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Revitalizing Endangered Languages

Edited by Justyna Olko & Julia Sallabank

Revitalizing Endangered Languages "This guidebook provides ideas and strategies, as well as some background, to help with the effective revitalization of endangered languages. It covers a broad scope of themes including effective planning, benefits, wellbeing, economic aspects, attitudes and ideologies."

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Dissertation Information

Title: Two Types of Focus in Castilian Spanish Add Dissertation
Author: Hye Chung Update Dissertation
Email: click here to access email
Institution: University of Texas at Austin, Department of Spanish and Portuguese
Completed in: 2012
Linguistic Subfield(s): Phonetics;
Subject Language(s): Spanish
Director(s): Chiyo Nishida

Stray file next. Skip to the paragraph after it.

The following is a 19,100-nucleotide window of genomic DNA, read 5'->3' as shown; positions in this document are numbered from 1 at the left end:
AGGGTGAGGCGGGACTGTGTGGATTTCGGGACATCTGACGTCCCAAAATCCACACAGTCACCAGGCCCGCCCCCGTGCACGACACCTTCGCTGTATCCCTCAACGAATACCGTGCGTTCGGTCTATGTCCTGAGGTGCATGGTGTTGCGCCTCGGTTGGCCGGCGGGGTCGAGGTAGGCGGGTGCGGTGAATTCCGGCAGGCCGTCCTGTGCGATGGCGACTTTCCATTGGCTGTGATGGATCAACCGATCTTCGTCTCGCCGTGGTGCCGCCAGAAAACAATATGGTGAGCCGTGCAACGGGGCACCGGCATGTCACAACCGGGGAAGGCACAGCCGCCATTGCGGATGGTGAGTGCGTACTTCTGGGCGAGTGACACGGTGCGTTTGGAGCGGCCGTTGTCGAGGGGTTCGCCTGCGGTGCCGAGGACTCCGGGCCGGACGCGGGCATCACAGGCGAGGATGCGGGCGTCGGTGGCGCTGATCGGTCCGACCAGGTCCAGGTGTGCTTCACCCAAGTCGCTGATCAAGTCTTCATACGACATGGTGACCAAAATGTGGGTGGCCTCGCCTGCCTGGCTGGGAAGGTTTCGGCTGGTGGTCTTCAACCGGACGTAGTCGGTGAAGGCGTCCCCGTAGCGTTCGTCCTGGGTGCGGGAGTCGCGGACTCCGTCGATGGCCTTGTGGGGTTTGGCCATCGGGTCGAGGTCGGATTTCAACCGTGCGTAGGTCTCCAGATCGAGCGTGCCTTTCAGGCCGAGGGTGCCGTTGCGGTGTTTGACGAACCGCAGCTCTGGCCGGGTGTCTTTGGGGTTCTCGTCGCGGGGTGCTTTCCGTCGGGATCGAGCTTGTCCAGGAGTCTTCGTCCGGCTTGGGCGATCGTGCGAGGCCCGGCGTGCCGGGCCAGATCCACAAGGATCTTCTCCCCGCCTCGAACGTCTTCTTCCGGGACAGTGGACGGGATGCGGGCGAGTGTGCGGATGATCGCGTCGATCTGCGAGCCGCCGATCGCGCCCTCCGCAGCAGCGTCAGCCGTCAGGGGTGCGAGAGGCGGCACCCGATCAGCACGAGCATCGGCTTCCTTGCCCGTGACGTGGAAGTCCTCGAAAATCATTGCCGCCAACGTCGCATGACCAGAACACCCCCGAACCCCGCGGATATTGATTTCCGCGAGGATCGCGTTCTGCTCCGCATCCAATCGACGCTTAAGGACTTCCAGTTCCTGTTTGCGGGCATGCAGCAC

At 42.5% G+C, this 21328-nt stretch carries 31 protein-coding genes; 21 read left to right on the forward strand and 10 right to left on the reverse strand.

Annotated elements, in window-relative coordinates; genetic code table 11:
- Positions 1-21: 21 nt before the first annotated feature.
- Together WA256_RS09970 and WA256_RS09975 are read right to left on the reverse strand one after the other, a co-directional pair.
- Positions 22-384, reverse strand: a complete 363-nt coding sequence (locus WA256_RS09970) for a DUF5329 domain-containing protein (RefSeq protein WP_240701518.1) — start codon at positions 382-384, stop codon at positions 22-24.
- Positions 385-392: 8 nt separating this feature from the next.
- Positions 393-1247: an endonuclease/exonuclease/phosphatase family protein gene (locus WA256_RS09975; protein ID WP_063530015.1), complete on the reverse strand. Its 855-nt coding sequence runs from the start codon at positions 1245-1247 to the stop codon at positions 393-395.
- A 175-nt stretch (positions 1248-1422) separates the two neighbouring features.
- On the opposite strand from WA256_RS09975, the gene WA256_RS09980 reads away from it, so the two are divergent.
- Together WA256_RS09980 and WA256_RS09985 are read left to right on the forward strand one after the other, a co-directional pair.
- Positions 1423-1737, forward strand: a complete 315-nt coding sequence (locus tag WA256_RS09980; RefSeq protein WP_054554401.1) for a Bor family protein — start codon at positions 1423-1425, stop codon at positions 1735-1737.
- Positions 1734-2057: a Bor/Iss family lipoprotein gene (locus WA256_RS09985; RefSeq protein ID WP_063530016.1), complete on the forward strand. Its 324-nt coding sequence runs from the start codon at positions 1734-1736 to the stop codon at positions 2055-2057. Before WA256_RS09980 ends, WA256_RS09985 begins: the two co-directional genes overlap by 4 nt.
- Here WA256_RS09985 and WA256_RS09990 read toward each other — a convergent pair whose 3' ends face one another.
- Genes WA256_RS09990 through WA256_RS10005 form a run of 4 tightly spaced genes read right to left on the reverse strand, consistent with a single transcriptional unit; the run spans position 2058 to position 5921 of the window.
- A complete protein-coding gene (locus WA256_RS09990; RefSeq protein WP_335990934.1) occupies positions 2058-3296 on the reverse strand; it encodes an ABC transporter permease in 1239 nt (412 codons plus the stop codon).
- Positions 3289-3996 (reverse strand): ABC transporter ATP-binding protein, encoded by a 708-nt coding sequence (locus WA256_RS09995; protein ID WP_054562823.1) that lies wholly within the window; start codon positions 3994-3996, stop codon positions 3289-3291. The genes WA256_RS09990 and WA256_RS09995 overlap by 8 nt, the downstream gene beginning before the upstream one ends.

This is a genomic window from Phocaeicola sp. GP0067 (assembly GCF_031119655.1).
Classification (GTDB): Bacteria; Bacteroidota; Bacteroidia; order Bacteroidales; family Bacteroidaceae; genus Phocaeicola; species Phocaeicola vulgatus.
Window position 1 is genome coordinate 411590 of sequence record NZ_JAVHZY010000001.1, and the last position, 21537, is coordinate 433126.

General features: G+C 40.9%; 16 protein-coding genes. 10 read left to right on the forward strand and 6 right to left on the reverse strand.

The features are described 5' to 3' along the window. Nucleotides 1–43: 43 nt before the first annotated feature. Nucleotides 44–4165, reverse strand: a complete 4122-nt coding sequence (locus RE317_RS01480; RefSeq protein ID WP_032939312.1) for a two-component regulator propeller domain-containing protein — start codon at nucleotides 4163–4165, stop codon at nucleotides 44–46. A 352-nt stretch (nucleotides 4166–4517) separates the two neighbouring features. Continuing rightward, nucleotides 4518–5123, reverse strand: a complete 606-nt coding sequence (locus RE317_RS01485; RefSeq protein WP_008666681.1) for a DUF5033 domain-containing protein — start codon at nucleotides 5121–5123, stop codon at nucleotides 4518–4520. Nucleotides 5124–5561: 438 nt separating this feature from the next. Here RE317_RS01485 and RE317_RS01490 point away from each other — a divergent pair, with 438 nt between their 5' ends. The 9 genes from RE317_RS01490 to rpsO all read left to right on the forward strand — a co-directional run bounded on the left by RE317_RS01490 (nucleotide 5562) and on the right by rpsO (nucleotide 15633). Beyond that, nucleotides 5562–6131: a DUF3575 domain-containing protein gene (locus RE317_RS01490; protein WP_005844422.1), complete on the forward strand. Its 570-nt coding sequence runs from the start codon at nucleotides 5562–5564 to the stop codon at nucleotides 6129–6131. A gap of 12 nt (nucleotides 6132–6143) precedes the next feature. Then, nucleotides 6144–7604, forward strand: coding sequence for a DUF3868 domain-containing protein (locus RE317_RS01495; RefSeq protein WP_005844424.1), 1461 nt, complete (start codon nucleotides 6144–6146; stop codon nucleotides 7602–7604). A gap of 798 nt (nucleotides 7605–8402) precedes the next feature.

Abstract: This dissertation proposes an experimental study of focus in Spanish, investigating, in particular, if two types of focus – Contrastive focus and Non-contrastive focus – are syntactically and prosodically distinguished. The evidence that the conceptual distinction between the focus subtypes can be represented linguistically has been found in languages (Drubig 2003, É. Kiss 1998, Gundel & Fretheim 2001, Zubizarreta 1998 to name a few). As for Spanish, Zubizarreta (1998) argued that the two types of focus most noticeably differ syntactically. While Non-contrastive Focus should appear at utterance-final position, Contrastive Focus may appear in-situ. Nevertheless, not all the studies seem to accept Zubizarreta’s (1998) syntax-oriented distinction between the two focus types. A few studies suggest that not only Contrastive Focus but also Non-Contrastive Focus can indeed occur sentence-internally (Cabrera Abreu & García Lecumberri 2003, Kim & Avelino 2003, Toledo 1989). Inspired by a handful of studies and motivated by empirical data gathered for the pilot study, the current study sets out to investigate Zubizarreta’s (1998) syntax-oriented claim on the distinction between the focus subtypes. Focus in Spanish is known to be prosodically marked by its particular intonational contour- higher pitch and the early peak, and secondarily longer duration and/or higher intensity, compared to unfocused elements in a given utterance (Cabrera Abreu & García Lecumberri 2003, Domínguez 2004a & b, Face 2000, 2001, 2002b, Hualde 2003, 2005, Kim & Avelino 2003, de la Mota 1995, 1997, Navarro Tomás 1918, Nibert 2000, Quilis 1971, Sosa 1998, Toledo 1989, Zubizarreta 1998). We assume that the distinction between the two types of focus would also be made using the existing cues, as suggested by a handful of studies on focus types (Cabrera Abreu & García Lecumberri 2003, Kim & Avelino 2003, Zubizarreta, 1998). The findings of our experiments clearly indicate that Spanish speakers consistently use different phonetic and phonological cues such as duration and pitch in order to make a distinction between the two types of focus. These findings give clear evidence that the pragmatically defined notion of focus (Lambrecht 1994) is indeed further divided into two types in Castilian Spanish, somewhat similar to the distinction made in English (Selkirk 1984, 1995).